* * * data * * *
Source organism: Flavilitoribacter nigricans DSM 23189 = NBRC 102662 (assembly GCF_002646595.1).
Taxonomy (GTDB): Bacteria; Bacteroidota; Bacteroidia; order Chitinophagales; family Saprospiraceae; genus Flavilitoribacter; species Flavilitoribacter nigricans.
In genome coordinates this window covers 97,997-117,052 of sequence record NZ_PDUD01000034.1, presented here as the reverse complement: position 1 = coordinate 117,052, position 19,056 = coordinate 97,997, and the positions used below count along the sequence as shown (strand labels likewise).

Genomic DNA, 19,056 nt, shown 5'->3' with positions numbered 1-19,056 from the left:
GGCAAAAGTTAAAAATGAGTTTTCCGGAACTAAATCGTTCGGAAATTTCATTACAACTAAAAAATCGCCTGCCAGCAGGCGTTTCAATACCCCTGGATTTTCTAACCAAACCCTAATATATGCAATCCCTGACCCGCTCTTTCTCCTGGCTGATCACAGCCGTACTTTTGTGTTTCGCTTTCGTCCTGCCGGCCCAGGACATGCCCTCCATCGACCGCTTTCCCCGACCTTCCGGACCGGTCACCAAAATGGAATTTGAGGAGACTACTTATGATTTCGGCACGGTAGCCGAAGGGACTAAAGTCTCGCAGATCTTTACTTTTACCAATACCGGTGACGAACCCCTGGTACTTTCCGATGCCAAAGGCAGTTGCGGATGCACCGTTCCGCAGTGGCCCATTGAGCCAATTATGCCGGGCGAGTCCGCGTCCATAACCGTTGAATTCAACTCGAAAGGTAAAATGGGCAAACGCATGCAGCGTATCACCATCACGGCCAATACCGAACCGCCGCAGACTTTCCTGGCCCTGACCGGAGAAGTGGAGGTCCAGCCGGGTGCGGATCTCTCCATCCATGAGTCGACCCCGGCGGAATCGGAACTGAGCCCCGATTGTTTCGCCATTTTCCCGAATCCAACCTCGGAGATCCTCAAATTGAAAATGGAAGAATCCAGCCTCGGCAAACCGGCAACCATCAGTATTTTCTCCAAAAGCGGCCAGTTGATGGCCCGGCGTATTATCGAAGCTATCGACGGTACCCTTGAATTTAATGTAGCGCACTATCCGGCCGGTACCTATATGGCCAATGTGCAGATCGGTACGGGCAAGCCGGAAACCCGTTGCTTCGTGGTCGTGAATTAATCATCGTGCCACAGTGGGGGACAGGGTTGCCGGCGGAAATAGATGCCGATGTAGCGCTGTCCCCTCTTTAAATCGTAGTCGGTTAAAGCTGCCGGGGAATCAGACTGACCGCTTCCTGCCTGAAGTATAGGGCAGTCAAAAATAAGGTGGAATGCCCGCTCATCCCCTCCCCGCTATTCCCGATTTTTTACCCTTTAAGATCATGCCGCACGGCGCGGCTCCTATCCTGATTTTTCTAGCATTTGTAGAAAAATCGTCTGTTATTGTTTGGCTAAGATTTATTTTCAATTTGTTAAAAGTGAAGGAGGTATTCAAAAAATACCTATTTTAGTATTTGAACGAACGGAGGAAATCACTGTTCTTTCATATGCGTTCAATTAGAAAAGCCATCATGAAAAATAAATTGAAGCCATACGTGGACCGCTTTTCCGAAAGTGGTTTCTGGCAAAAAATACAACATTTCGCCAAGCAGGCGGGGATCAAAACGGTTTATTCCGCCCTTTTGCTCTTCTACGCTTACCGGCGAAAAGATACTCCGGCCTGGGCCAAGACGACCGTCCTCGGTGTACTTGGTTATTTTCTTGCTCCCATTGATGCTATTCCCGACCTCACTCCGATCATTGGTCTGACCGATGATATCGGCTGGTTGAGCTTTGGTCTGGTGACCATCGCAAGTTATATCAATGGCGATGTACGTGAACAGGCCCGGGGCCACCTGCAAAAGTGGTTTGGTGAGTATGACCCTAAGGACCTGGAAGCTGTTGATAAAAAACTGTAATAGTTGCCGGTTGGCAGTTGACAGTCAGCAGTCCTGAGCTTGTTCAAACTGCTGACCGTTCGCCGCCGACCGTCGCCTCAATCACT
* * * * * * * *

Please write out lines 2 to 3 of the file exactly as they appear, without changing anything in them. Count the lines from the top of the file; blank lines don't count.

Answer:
Taxonomy (GTDB): Bacteria; Bacteroidota; Bacteroidia; order Chitinophagales; family Saprospiraceae; genus Flavilitoribacter; species Flavilitoribacter nigricans.
In genome coordinates this window covers 97,997-117,052 of sequence record NZ_PDUD01000034.1, presented here as the reverse complement: position 1 = coordinate 117,052, position 19,056 = coordinate 97,997, and the positions used below count along the sequence as shown (strand labels likewise).